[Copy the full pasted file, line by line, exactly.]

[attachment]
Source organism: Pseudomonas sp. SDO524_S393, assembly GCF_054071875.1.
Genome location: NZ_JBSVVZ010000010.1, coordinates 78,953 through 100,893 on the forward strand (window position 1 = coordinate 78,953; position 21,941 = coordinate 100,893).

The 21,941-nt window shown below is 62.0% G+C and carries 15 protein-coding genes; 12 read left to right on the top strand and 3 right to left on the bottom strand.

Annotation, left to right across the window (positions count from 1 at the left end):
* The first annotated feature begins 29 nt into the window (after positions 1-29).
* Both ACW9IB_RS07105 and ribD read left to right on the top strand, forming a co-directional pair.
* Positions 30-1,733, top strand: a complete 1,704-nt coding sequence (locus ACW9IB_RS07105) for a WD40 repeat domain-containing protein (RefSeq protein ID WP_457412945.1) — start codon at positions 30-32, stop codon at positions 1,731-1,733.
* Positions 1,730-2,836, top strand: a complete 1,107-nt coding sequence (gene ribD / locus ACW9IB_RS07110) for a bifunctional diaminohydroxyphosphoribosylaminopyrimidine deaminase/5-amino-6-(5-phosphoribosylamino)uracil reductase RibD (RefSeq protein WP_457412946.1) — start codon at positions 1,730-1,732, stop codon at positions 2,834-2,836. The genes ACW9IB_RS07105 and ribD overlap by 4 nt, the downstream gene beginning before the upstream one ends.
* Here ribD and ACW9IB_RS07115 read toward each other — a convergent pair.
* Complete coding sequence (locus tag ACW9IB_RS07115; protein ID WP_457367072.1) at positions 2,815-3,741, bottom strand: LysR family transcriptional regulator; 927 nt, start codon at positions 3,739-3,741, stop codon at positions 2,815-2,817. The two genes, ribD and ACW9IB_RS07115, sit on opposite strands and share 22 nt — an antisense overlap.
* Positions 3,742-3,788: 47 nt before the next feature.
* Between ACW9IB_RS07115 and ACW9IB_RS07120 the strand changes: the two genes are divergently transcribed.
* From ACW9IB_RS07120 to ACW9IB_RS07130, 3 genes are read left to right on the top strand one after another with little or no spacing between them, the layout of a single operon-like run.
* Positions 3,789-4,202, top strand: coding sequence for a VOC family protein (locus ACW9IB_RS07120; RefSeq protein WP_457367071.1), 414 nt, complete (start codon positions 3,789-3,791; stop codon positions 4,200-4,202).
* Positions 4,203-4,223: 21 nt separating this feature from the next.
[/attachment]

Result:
Source organism: Pseudomonas sp. SDO524_S393, assembly GCF_054071875.1.
Genome location: NZ_JBSVVZ010000010.1, coordinates 78,953 through 100,893 on the forward strand (window position 1 = coordinate 78,953; position 21,941 = coordinate 100,893).

The 21,941-nt window shown below is 62.0% G+C and carries 15 protein-coding genes; 12 read left to right on the top strand and 3 right to left on the bottom strand.

Annotation, left to right across the window (positions count from 1 at the left end):
* The first annotated feature begins 29 nt into the window (after positions 1-29).
* Both ACW9IB_RS07105 and ribD read left to right on the top strand, forming a co-directional pair.
* Positions 30-1,733, top strand: a complete 1,704-nt coding sequence (locus ACW9IB_RS07105) for a WD40 repeat domain-containing protein (RefSeq protein ID WP_457412945.1) — start codon at positions 30-32, stop codon at positions 1,731-1,733.
* Positions 1,730-2,836, top strand: a complete 1,107-nt coding sequence (gene ribD / locus ACW9IB_RS07110) for a bifunctional diaminohydroxyphosphoribosylaminopyrimidine deaminase/5-amino-6-(5-phosphoribosylamino)uracil reductase RibD (RefSeq protein WP_457412946.1) — start codon at positions 1,730-1,732, stop codon at positions 2,834-2,836. The genes ACW9IB_RS07105 and ribD overlap by 4 nt, the downstream gene beginning before the upstream one ends.
* Here ribD and ACW9IB_RS07115 read toward each other — a convergent pair.
* Complete coding sequence (locus tag ACW9IB_RS07115; protein ID WP_457367072.1) at positions 2,815-3,741, bottom strand: LysR family transcriptional regulator; 927 nt, start codon at positions 3,739-3,741, stop codon at positions 2,815-2,817. The two genes, ribD and ACW9IB_RS07115, sit on opposite strands and share 22 nt — an antisense overlap.
* Positions 3,742-3,788: 47 nt before the next feature.
* Between ACW9IB_RS07115 and ACW9IB_RS07120 the strand changes: the two genes are divergently transcribed.
* From ACW9IB_RS07120 to ACW9IB_RS07130, 3 genes are read left to right on the top strand one after another with little or no spacing between them, the layout of a single operon-like run.
* Positions 3,789-4,202, top strand: coding sequence for a VOC family protein (locus ACW9IB_RS07120; RefSeq protein WP_457367071.1), 414 nt, complete (start codon positions 3,789-3,791; stop codon positions 4,200-4,202).
* Positions 4,203-4,223: 21 nt separating this feature from the next.